So why care about The Complete Poems of James Dickey in all its six pounds of heft? Because, indeed, it is much more than Dickey’s entire poetic oeuvre, though the poems are the book’s center. It is not hyperbole to state that this volume represents for me a new editorial standard against which I will compare my own editions. For any scholar or reader of Dickey’s poetry, this book handily overwhelms antecedent editions in its sheer abundance of information about the work. In addition to the prefatory matter—the foreword by Richard Howard (characteristically lucid and informative), a preface, acknowledgements, and a very helpful introduction by editor Ward Briggs—an owner of this edition comes into possession of the massive and useful Apparatus Criticus of nearly two hundred pages, which includes
• a comprehensive list of anthologies that reprinted Dickey’s poetry
• a list of previous appearances of each poem, specifically (a), the first publication of eachpoem; (b) where each poem was collected; (c) often expansive contextual notes; (d) where each poem was reprinted; and (e), any extant textual variants of the poems.
Moreover, this book boasts comprehensive indexes to help the reader locate anything quickly, a major correction to the conspicuous omission in The Whole Motion: The Collected Poems, 1945-1992 (Wesleyan, 1992). These include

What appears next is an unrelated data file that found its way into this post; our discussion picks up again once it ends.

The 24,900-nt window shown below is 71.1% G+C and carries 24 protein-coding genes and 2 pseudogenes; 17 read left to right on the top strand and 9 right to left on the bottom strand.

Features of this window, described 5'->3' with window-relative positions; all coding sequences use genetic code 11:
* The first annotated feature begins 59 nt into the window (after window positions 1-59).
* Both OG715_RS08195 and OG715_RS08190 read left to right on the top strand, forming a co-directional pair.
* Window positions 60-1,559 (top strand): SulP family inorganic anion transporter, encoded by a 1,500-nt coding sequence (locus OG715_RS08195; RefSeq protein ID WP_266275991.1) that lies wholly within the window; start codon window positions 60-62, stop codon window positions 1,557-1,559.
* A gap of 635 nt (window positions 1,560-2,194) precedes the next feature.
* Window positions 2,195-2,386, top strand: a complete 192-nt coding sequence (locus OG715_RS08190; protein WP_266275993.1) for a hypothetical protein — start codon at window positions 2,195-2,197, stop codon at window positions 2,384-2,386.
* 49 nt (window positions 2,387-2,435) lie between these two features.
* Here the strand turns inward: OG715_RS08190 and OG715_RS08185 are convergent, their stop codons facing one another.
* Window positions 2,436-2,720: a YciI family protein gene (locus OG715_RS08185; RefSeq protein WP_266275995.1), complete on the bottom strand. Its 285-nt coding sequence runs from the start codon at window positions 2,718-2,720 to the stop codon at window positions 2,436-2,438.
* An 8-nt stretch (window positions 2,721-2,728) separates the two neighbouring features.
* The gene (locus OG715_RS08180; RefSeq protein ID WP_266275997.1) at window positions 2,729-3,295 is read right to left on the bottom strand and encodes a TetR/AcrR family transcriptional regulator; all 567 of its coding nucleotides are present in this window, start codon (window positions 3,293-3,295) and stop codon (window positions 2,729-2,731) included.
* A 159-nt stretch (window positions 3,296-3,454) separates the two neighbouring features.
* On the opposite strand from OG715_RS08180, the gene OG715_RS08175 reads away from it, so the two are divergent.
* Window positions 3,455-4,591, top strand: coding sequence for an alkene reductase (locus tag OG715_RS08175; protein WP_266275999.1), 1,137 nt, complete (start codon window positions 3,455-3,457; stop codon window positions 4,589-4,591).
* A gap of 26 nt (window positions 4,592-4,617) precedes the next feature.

• an index of titles
• an index of first lines
• an index of names in the Apparatus Criticus
Most important is the addition of forty poems not included in The Whole Motion, supplying Dickey readers and scholars alike with a refined and complete understanding of Dickey’s poetic accomplishment. Finally, this edition corrects approximately fifty typographical errors in The Whole Motion—a typo in every five poems or so—making this edition not only complete, but substantively superior in rendering the poems as Dickey wanted them to be.
This review would feel incomplete if I did not acknowledge the design and quality of the tangible product itself. At nearly $80, the book is not inexpensive, but the quality wholly reflects the investment. The book is hardbound, with luscious paper and a beautiful matte dustcover, and the cover image is both striking and beautiful: a relatively early photograph of Dickey, taken by Timothy Galfas, courtesy of James Dickey Papers, Manuscripts, Archives, and Rare Book Library of Emory University, overlaid with a facsimile of Dickey’s voluptuous signature, courtesy of Thomas Cooper Special Collections at the University of South Carolina. Special mention should be made of the printer, as well, as even the integral black space that follows the first section of the long poem Apollo is implemented to great effect, replicating the idiosyncratic and breathless feeling of the poem’s “moon-dark pulling.”
In sum, Ward Briggs has brought to readers his labor amoris, a “partial payment,” he writes in the preface, for his thirty-year friendship with Dickey. Here readers are privy not merely to the poetry but to the biographical and historical contexts of the poems. Dickey’s best work, poems as variegated as “The Vegetable King,” “The Heaven of Animals,” “Cherrylog Road,” “The Last Wolverine,” and “Falling,” just to name a few, are revivified by Briggs’ love for his subject. The poems demand, as ever, acknowledgement that Dickey, no matter the stories that orbit his reputation, will remain a significant force in the poetry of the American South and in American letters in general. Fortunately, this essential text ensures that succeeding generations of readers and poets will come to know this extraordinary work without the freight of irrelevant controversy.